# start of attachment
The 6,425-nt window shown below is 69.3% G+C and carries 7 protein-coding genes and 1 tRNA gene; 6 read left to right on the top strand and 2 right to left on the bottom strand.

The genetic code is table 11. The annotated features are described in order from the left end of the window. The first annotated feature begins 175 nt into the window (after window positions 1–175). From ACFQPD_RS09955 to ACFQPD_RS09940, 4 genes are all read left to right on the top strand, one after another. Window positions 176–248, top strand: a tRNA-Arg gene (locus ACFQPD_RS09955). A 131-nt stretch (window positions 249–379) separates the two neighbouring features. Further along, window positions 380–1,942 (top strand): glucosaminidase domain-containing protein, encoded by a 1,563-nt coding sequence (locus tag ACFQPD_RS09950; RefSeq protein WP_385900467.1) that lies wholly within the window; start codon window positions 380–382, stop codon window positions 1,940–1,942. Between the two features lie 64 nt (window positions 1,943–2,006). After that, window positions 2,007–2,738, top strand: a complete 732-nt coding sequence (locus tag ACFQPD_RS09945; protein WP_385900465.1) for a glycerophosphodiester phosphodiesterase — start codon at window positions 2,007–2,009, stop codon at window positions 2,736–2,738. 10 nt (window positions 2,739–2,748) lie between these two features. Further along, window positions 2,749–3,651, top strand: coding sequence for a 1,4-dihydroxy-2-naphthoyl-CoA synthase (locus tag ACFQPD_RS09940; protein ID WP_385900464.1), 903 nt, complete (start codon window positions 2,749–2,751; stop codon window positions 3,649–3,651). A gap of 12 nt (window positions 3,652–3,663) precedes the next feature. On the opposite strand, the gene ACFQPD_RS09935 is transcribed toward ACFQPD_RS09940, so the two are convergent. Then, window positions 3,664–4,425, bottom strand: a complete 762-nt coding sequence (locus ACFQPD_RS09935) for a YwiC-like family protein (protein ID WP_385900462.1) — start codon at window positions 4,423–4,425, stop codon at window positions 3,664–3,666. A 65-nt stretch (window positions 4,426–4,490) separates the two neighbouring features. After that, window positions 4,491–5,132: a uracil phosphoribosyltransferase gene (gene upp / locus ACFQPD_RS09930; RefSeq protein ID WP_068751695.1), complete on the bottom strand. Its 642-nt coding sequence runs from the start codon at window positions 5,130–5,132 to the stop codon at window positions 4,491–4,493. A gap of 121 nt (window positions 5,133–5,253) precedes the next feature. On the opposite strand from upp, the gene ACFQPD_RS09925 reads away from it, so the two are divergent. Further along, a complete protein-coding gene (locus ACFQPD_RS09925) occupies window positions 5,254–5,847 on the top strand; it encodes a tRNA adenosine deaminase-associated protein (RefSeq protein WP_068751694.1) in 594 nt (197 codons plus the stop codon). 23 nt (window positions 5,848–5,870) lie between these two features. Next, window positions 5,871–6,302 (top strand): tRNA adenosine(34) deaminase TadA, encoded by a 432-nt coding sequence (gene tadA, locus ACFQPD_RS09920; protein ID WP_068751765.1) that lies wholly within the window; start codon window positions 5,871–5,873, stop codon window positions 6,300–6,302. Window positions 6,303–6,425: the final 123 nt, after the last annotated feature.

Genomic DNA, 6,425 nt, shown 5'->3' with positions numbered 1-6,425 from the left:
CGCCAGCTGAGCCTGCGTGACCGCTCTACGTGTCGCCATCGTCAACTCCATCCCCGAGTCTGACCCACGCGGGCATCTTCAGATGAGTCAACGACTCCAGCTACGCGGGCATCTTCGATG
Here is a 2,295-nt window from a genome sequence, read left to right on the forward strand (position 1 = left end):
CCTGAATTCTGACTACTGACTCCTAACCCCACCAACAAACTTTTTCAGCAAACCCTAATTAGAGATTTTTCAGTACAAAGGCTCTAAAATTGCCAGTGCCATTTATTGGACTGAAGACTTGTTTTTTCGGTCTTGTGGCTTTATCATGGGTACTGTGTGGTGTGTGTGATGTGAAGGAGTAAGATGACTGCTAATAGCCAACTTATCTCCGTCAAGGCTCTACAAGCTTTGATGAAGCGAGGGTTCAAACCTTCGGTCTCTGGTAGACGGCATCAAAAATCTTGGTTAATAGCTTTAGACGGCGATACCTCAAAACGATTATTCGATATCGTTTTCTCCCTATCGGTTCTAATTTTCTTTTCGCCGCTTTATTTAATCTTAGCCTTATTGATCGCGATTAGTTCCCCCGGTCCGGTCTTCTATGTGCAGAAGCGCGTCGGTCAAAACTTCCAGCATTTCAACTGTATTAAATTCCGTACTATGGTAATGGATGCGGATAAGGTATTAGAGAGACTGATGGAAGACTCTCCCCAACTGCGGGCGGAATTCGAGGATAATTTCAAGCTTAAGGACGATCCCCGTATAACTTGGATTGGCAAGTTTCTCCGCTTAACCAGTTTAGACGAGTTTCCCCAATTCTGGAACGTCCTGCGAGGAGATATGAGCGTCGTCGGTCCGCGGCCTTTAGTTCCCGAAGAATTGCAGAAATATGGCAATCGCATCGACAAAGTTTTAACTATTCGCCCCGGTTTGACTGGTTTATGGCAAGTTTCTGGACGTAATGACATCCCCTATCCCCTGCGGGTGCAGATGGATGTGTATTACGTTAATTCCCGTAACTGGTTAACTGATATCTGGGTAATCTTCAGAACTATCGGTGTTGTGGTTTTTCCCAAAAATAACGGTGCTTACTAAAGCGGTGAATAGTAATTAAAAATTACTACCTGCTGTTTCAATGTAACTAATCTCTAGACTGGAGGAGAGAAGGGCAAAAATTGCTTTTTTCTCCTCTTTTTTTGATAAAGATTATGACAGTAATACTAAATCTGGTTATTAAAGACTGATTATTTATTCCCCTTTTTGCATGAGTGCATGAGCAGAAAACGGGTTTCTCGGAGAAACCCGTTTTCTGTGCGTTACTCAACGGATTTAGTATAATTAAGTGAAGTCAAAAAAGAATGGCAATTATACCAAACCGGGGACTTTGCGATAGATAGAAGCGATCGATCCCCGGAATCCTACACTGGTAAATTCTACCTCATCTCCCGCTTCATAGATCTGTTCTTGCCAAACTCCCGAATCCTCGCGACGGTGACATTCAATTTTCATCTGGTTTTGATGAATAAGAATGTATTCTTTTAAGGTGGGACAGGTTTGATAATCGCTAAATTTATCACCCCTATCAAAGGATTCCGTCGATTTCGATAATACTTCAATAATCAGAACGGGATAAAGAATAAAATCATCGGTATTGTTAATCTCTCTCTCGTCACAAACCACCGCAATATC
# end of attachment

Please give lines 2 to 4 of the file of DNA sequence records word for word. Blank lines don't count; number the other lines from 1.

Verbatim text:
The genetic code is table 11. The annotated features are described in order from the left end of the window. The first annotated feature begins 175 nt into the window (after window positions 1–175). From ACFQPD_RS09955 to ACFQPD_RS09940, 4 genes are all read left to right on the top strand, one after another. Window positions 176–248, top strand: a tRNA-Arg gene (locus ACFQPD_RS09955). A 131-nt stretch (window positions 249–379) separates the two neighbouring features. Further along, window positions 380–1,942 (top strand): glucosaminidase domain-containing protein, encoded by a 1,563-nt coding sequence (locus tag ACFQPD_RS09950; RefSeq protein WP_385900467.1) that lies wholly within the window; start codon window positions 380–382, stop codon window positions 1,940–1,942. Between the two features lie 64 nt (window positions 1,943–2,006). After that, window positions 2,007–2,738, top strand: a complete 732-nt coding sequence (locus tag ACFQPD_RS09945; protein WP_385900465.1) for a glycerophosphodiester phosphodiesterase — start codon at window positions 2,007–2,009, stop codon at window positions 2,736–2,738. 10 nt (window positions 2,739–2,748) lie between these two features. Further along, window positions 2,749–3,651, top strand: coding sequence for a 1,4-dihydroxy-2-naphthoyl-CoA synthase (locus tag ACFQPD_RS09940; protein ID WP_385900464.1), 903 nt, complete (start codon window positions 2,749–2,751; stop codon window positions 3,649–3,651). A gap of 12 nt (window positions 3,652–3,663) precedes the next feature. On the opposite strand, the gene ACFQPD_RS09935 is transcribed toward ACFQPD_RS09940, so the two are convergent. Then, window positions 3,664–4,425, bottom strand: a complete 762-nt coding sequence (locus ACFQPD_RS09935) for a YwiC-like family protein (protein ID WP_385900462.1) — start codon at window positions 4,423–4,425, stop codon at window positions 3,664–3,666. A 65-nt stretch (window positions 4,426–4,490) separates the two neighbouring features. After that, window positions 4,491–5,132: a uracil phosphoribosyltransferase gene (gene upp / locus ACFQPD_RS09930; RefSeq protein ID WP_068751695.1), complete on the bottom strand. Its 642-nt coding sequence runs from the start codon at window positions 5,130–5,132 to the stop codon at window positions 4,491–4,493. A gap of 121 nt (window positions 5,133–5,253) precedes the next feature. On the opposite strand from upp, the gene ACFQPD_RS09925 reads away from it, so the two are divergent. Further along, a complete protein-coding gene (locus ACFQPD_RS09925) occupies window positions 5,254–5,847 on the top strand; it encodes a tRNA adenosine deaminase-associated protein (RefSeq protein WP_068751694.1) in 594 nt (197 codons plus the stop codon). 23 nt (window positions 5,848–5,870) lie between these two features. Next, window positions 5,871–6,302 (top strand): tRNA adenosine(34) deaminase TadA, encoded by a 432-nt coding sequence (gene tadA, locus ACFQPD_RS09920; protein ID WP_068751765.1) that lies wholly within the window; start codon window positions 5,871–5,873, stop codon window positions 6,300–6,302. Window positions 6,303–6,425: the final 123 nt, after the last annotated feature.

Genomic DNA, 6,425 nt, shown 5'->3' with positions numbered 1-6,425 from the left:
CGCCAGCTGAGCCTGCGTGACCGCTCTACGTGTCGCCATCGTCAACTCCATCCCCGAGTCTGACCCACGCGGGCATCTTCAGATGAGTCAACGACTCCAGCTACGCGGGCATCTTCGATG